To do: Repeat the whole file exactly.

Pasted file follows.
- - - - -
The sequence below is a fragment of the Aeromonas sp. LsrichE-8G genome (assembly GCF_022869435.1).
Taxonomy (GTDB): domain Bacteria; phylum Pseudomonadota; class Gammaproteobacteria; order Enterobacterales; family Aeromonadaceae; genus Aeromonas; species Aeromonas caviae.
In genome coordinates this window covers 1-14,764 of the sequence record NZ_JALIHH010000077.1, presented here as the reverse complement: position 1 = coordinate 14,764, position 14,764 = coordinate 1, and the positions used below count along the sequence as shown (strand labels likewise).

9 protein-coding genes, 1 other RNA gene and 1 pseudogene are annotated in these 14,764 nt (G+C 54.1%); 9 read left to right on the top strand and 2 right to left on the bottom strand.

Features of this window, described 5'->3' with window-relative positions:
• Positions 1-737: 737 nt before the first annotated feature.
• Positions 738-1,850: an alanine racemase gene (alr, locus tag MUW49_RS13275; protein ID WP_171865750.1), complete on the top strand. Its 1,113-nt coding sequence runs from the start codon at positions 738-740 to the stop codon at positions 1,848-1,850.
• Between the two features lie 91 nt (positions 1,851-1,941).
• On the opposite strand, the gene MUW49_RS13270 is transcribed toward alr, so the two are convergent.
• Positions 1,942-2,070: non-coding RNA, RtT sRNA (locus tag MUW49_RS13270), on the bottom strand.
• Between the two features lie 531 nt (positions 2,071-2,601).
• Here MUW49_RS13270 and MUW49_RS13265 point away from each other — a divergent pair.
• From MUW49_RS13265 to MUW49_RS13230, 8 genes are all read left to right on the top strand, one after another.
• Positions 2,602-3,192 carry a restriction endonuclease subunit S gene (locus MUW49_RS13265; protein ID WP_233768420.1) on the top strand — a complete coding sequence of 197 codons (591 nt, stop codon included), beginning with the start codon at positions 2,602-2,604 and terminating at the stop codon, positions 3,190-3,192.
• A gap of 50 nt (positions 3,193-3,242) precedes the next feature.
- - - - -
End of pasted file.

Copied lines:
The sequence below is a fragment of the Aeromonas sp. LsrichE-8G genome (assembly GCF_022869435.1).
Taxonomy (GTDB): domain Bacteria; phylum Pseudomonadota; class Gammaproteobacteria; order Enterobacterales; family Aeromonadaceae; genus Aeromonas; species Aeromonas caviae.
In genome coordinates this window covers 1-14,764 of the sequence record NZ_JALIHH010000077.1, presented here as the reverse complement: position 1 = coordinate 14,764, position 14,764 = coordinate 1, and the positions used below count along the sequence as shown (strand labels likewise).

9 protein-coding genes, 1 other RNA gene and 1 pseudogene are annotated in these 14,764 nt (G+C 54.1%); 9 read left to right on the top strand and 2 right to left on the bottom strand.

Features of this window, described 5'->3' with window-relative positions:
• Positions 1-737: 737 nt before the first annotated feature.
• Positions 738-1,850: an alanine racemase gene (alr, locus tag MUW49_RS13275; protein ID WP_171865750.1), complete on the top strand. Its 1,113-nt coding sequence runs from the start codon at positions 738-740 to the stop codon at positions 1,848-1,850.
• Between the two features lie 91 nt (positions 1,851-1,941).
• On the opposite strand, the gene MUW49_RS13270 is transcribed toward alr, so the two are convergent.
• Positions 1,942-2,070: non-coding RNA, RtT sRNA (locus tag MUW49_RS13270), on the bottom strand.
• Between the two features lie 531 nt (positions 2,071-2,601).
• Here MUW49_RS13270 and MUW49_RS13265 point away from each other — a divergent pair.
• From MUW49_RS13265 to MUW49_RS13230, 8 genes are all read left to right on the top strand, one after another.
• Positions 2,602-3,192 carry a restriction endonuclease subunit S gene (locus MUW49_RS13265; protein ID WP_233768420.1) on the top strand — a complete coding sequence of 197 codons (591 nt, stop codon included), beginning with the start codon at positions 2,602-2,604 and terminating at the stop codon, positions 3,190-3,192.
• A gap of 50 nt (positions 3,193-3,242) precedes the next feature.